This op-ed appeared in the Portland Press Herald on October 28, 2017.
Bonds tend to pass in Maine—especially when they involve transportation, research and development, or education. And that’s no surprise. We all want good roads, better jobs, and great opportunities for our kids. But if you’re a Portland voter who values education and wants excellent schools, teachers, and materials citywide, you should vote “NO” on the $64 million school bond (Question 3 on the local ballot). Here are four reasons.
On March 20th, 2017 I presented my school bond proposal to the City Council. I've posted a video of that presentation below, complete with the accompanying PowerPoint slides. (You wouldn't have been able to see the slides if you watched the meeting from home.)
I have tried to be transparent about my thinking on the proposed $64 million 4-school bond, so as most of you know, I am not in favor of bonding all four schools in one fell swoop. I felt it was important to wait for the district wide analysis to come out in order to make the best plan to move forward, and that report finally did come out in December.
Since that time, I have been working to create an alternative to the proposed bond that will allow us to address the most pressing needs at our schools and plan to move forward sustainably. I am pleased to present that proposal to you here.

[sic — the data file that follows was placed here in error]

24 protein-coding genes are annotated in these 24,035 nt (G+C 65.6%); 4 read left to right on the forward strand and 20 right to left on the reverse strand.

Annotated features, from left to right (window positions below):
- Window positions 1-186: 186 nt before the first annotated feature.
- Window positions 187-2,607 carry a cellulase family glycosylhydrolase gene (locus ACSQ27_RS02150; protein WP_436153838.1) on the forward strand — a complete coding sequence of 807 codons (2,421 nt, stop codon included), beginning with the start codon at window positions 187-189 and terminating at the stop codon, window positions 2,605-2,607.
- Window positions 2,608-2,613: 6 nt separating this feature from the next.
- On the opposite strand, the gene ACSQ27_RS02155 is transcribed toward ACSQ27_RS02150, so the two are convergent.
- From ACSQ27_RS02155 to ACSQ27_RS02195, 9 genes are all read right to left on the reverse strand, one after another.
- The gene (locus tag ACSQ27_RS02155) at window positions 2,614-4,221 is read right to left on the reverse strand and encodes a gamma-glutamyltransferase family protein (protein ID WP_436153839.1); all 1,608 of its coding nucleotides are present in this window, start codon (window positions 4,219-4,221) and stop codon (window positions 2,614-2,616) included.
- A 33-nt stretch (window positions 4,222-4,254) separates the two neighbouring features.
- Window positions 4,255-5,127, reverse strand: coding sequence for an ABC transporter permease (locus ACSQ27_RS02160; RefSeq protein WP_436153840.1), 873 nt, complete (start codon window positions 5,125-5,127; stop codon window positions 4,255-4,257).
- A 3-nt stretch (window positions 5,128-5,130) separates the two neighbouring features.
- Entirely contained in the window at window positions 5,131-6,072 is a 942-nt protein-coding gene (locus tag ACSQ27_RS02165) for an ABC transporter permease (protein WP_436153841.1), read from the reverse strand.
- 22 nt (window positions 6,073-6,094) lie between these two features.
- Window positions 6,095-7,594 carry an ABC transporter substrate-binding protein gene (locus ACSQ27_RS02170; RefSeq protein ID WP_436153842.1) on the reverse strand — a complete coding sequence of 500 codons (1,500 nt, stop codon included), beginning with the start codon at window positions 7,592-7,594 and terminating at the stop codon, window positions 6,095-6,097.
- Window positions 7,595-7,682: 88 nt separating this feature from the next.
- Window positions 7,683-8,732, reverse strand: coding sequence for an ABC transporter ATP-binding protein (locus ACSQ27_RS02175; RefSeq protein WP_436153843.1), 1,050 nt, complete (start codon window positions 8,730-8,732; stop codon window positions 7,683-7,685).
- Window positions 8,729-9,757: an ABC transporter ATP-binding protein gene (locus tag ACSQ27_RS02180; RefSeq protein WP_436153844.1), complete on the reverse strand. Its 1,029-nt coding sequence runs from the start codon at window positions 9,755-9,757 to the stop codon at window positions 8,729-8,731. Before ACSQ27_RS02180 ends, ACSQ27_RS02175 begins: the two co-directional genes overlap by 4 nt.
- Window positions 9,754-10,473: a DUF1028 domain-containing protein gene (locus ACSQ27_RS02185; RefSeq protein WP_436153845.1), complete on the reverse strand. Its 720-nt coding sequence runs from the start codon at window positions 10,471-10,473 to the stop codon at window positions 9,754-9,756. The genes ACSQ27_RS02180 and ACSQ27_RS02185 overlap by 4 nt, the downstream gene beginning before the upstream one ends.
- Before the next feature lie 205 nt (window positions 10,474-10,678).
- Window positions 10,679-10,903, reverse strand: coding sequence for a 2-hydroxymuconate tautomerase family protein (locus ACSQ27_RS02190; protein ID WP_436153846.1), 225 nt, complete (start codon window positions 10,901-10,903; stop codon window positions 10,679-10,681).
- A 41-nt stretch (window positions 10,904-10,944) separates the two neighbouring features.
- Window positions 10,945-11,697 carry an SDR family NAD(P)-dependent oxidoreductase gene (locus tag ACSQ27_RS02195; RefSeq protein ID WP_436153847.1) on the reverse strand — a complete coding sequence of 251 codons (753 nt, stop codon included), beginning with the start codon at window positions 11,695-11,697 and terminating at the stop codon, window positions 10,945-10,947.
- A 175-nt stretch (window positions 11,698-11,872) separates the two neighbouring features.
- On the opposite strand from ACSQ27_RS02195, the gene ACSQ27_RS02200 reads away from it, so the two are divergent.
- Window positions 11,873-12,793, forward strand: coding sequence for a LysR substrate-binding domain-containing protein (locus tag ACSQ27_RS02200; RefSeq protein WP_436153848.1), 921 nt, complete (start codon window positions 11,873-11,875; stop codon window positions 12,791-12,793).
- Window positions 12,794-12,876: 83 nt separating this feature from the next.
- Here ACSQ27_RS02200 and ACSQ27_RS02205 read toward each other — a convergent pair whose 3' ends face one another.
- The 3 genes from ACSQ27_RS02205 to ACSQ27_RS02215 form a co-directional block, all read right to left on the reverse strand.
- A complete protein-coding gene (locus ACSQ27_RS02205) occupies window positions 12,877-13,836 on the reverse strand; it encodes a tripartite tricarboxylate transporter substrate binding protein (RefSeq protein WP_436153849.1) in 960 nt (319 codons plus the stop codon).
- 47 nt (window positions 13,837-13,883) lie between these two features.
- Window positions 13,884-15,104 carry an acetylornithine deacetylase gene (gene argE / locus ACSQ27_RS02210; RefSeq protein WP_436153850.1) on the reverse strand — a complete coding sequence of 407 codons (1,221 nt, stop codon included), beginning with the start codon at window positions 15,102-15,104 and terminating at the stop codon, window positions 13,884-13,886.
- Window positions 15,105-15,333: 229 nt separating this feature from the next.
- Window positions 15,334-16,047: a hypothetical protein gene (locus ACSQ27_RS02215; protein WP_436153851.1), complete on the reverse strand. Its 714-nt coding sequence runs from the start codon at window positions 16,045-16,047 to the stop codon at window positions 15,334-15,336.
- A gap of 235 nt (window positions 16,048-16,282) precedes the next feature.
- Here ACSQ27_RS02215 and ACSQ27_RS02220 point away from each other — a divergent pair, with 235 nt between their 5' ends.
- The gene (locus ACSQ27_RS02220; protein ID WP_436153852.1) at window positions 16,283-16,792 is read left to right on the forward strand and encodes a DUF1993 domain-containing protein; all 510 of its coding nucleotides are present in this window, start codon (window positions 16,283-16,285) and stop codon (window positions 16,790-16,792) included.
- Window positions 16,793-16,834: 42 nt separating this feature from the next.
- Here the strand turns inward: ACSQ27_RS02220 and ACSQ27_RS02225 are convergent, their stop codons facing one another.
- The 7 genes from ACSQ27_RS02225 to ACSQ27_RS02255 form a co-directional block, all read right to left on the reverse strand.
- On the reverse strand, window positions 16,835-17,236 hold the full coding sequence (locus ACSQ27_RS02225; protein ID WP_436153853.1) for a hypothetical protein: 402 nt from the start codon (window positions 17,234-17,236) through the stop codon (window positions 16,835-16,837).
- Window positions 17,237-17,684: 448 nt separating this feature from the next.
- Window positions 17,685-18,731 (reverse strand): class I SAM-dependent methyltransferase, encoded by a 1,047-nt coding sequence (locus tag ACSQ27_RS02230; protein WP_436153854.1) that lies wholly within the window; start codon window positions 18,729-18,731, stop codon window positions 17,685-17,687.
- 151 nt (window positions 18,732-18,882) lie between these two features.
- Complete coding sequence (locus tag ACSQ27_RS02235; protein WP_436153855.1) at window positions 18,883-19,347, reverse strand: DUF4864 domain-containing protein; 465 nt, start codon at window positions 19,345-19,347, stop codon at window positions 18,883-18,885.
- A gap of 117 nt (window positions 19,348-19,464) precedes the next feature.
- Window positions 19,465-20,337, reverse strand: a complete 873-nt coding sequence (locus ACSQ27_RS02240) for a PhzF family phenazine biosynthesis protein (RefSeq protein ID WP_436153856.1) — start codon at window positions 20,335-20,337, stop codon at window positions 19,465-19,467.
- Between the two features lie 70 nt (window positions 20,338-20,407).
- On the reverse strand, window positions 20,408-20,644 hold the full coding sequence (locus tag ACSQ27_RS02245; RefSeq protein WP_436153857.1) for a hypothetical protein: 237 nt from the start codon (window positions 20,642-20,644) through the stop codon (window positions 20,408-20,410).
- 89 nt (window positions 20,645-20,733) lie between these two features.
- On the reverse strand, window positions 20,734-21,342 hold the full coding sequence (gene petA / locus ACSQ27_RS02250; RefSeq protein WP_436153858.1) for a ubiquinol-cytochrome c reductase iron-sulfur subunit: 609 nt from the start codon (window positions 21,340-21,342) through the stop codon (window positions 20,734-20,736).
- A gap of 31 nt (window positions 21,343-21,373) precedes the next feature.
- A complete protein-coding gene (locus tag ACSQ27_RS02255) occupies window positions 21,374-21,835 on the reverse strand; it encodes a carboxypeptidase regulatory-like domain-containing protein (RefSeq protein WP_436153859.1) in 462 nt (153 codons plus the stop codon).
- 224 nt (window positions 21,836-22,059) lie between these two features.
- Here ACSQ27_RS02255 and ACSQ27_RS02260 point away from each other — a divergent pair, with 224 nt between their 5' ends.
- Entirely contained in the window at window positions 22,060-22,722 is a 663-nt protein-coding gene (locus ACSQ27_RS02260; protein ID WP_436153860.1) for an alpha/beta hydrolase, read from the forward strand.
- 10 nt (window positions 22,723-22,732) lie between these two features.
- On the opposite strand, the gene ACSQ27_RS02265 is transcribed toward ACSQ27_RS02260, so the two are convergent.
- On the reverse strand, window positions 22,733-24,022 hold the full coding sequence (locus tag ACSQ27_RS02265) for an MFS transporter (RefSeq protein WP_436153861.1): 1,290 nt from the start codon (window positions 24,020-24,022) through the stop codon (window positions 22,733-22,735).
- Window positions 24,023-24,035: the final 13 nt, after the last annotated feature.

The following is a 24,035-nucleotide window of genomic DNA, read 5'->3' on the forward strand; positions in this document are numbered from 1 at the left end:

Wondering why I chose Lyseth as the school to fully renovate with this bond? Why we need four new classrooms at Ocean Avenue? When we'll get to other elementary school renovations if we adopt this bond as our path forward?
You can find the answers to all of those questions—and many others—in this Q&A on the bond.
In December, Superintendent Botana spoke before the State Board of Education in an attempt to obtain a guarantee of state funding for Longfellow and Reiche in advance of the new application cycle. This is the document he read.
In December, Superintendent Botana requested that Emily Figdor, a leader of Protect Our Neighborhood Schools, stay away from the significant deferred maintenance language when they were working together to craft the flyer that went home in students backpacks earlier this year.
A portion of their email exchange is below.
I wrote an op-ed about the proposed school bond for the Press Herald. It ran in the paper on January 12th, and you can find it here on my blog and on the PPH website.
This piece is a follow up to address and clarify some of the points I couldn’t delve into in fewer than 750 words. You can read it straight through, or use the links below to jump to specific sections.
I am a teacher. I have taught in public schools.
I know that good schools are central to the well-being and prosperity of a community. I also know that here in Portland, we need significant updates at all seventeen of our schools.
Passing a narrowly focused $60-$70 million bond will not help us to achieve that goal. In fact, it will do the opposite. It will leave the most pressing needs in our school system unmet while raising property taxes, eliminating teaching positions, and decreasing municipal services. Here’s why.
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